In a bizzare circumstances, a broke gun-totting Ugandan private soldier has shot and killed a senior government minister cum retired army officer he was guarding and protecting, Mojatu Online has learnt.
According to media reports from the eastern African nation, a duty army officer Wilson Sabiiti, , shot dead retired Colonel Charles Okello Engola, state minister of labour, employment and industrial relations at his home in the capital Kampala Tuesday.
Ugandan Police publicist, Fred Enanga, confirming the story to the media, said the minister was shot dead at about 08:00 am local time on Tuesday at his home in Kampala, the country’s capital.
Enanga said it was a murder-suicide case.
After brutally fired shots at close range at his boss, the soildier, who was assigned to provide personal security to a cabinet minister and a former senior army officer, is said to have then turned the gun on himself and took his own life.
The motive for killing the retired army colonel turned politician is not yet clear and it is not known whether or not there had been an argument between the two men in uniform.
Reports say Sabiiti was assigned to the minister’s security detail just month ago.
According to reports, before he took his own life, some eyewitnesses said they reportedly saw Sabiiti walking around the neighbourhood and shooting in the air.
An aide to the minister, Ronald Otim, was wounded during the shoot-out at the house and he is receiving treatment at Mulago Hospital in Kampala.
Initial reports suggest a number of other people may be injured and videos on social media showed locals gathering at the scene in shock.
Killing over unpaid salaries?
However, according to East African, a witness said Sabiiti complained that the minister owed him several months of unpaid salary as he shot in the air to warn civilians at Kyanja town, moments before turning the gun at himself.
“The guard said he hadn’t been paid Ush4 million (about $1,000). He said he had a pregnant woman and his children were not going to school, yet the minister’s children were schooling,” the eyewitness was quoted to have said.
Police said investigations had commenced and expressed grief at the situation.
“The motive of the murder has not yet been established. The investigation is currently in the early stages of review, with CID and forensic experts, already documenting the scene,” Enanga said.
“The DIGP and a team of directors have visited the scene and extended heartfelt condolences to the immediate family, friends and relatives.
“We would like to further extend heartfelt condolences to H.E. the President, all cabinet ministers, the staff at the ministry of labour, gender and social development.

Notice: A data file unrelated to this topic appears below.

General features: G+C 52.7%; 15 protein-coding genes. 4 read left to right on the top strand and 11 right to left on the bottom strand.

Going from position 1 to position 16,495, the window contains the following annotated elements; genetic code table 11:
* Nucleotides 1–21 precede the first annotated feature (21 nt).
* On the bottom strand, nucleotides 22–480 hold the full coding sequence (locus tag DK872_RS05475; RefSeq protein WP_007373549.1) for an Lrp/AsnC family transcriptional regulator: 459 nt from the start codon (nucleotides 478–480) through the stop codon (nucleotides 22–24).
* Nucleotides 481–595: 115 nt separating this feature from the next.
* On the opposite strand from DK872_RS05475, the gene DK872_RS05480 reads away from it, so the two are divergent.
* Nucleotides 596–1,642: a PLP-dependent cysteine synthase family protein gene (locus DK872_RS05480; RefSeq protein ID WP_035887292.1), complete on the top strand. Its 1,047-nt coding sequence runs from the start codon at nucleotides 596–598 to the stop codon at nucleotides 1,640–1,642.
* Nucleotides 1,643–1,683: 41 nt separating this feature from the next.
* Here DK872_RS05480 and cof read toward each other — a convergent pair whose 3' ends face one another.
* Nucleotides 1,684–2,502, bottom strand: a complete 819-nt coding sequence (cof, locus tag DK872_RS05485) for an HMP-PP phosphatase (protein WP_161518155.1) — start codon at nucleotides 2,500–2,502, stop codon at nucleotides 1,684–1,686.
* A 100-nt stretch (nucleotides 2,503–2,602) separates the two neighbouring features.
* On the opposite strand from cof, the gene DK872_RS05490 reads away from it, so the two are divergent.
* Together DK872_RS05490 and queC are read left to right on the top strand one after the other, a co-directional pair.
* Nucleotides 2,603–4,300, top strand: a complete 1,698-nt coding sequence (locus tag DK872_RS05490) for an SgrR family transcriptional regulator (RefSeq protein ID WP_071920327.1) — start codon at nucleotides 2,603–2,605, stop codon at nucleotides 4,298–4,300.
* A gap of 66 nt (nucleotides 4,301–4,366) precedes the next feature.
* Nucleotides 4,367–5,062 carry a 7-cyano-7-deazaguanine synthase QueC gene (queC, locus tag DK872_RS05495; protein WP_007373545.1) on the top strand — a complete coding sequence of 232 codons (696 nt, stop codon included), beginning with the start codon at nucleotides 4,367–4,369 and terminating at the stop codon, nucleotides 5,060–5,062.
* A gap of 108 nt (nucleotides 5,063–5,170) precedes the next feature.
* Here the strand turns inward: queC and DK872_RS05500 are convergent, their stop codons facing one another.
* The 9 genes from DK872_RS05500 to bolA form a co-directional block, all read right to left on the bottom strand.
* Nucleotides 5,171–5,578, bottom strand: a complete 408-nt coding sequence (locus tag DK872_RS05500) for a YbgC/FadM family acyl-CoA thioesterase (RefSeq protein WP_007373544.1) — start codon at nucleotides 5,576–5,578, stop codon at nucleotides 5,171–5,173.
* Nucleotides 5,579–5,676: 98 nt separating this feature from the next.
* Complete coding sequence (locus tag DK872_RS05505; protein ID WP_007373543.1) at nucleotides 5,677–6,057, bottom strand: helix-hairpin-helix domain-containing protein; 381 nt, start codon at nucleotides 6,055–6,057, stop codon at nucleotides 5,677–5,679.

“May the soul of Hon. Rtd. Col. Charles Okello Engola rest in eternal peace.”
Colonel Engola was a senior member of the government, and had previously served as a deputy minister for defence.
The speaker of Uganda’s parliament confirmed to the BBC about Colonel Engola’s death in a short statement while presiding over its morning session earlier this week.
“This morning I received sad news that Hon Engola has been shot by his bodyguard and after, shot himself.
“May his soul rest in peace. That was God’s plan. We can’t change anything,” Anita Among told MPs on Tuesday.
Mr Engola’s last public appearance was at the International Labour Day celebrations that were held in Namutumba District on Monday.
As co-master of ceremonies, he introduced Ms Amongi to deliver her speech and invite President Museveni to address the nation.
Shooting worry ministers?
Several Ugandan ministers have since asked government to urgently commission psychological evaluations of their bodyguards to eliminate the risk of mental instability which could endanger the principals’ lives.
All ministers are entitled to a driver and security guards.
Ms Joyce Kaducu, State Minister of Primary Education, said their body guards need counselling and guidance.
“At times, we ignore that mental derangement is real and can affect anybody so they need refresher training and counselling sessions from time to time. For the many years, I have been with mine, I have never seen him go for training,” Ms Kaducu said. She added: “They also need to take time off with their family.
“The ministry where bodyguards belong need to conduct regular meetings for security personnel, so that the meeting can resolve problems before it’s too late, such problems include delays of paying allowances, salaries.”
Mr Raphael Magyezi, the Minister for Local government, said government should look into remuneration of all the bodyguards attached to VIPs.
“I am worried because we all have bodyguards and we are not given an opportunity to choose who we want,” Mr Magyezi said.
He added: “The Ministry of Defence should increase the salaries and allowances of these bodyguards to ensure that it is adequate enough to take them through while they are with us.”
A former minster for security, Mr Muruli Mukasa, who now holds the public service docket, said bodyguards should be engaged by their superiors frequently and should also be given leave to enable them to get relief from stress.
“government should look into remuneration of all the bodyguards attached to VIPs.”Raphael Magyezi
Minister for Local government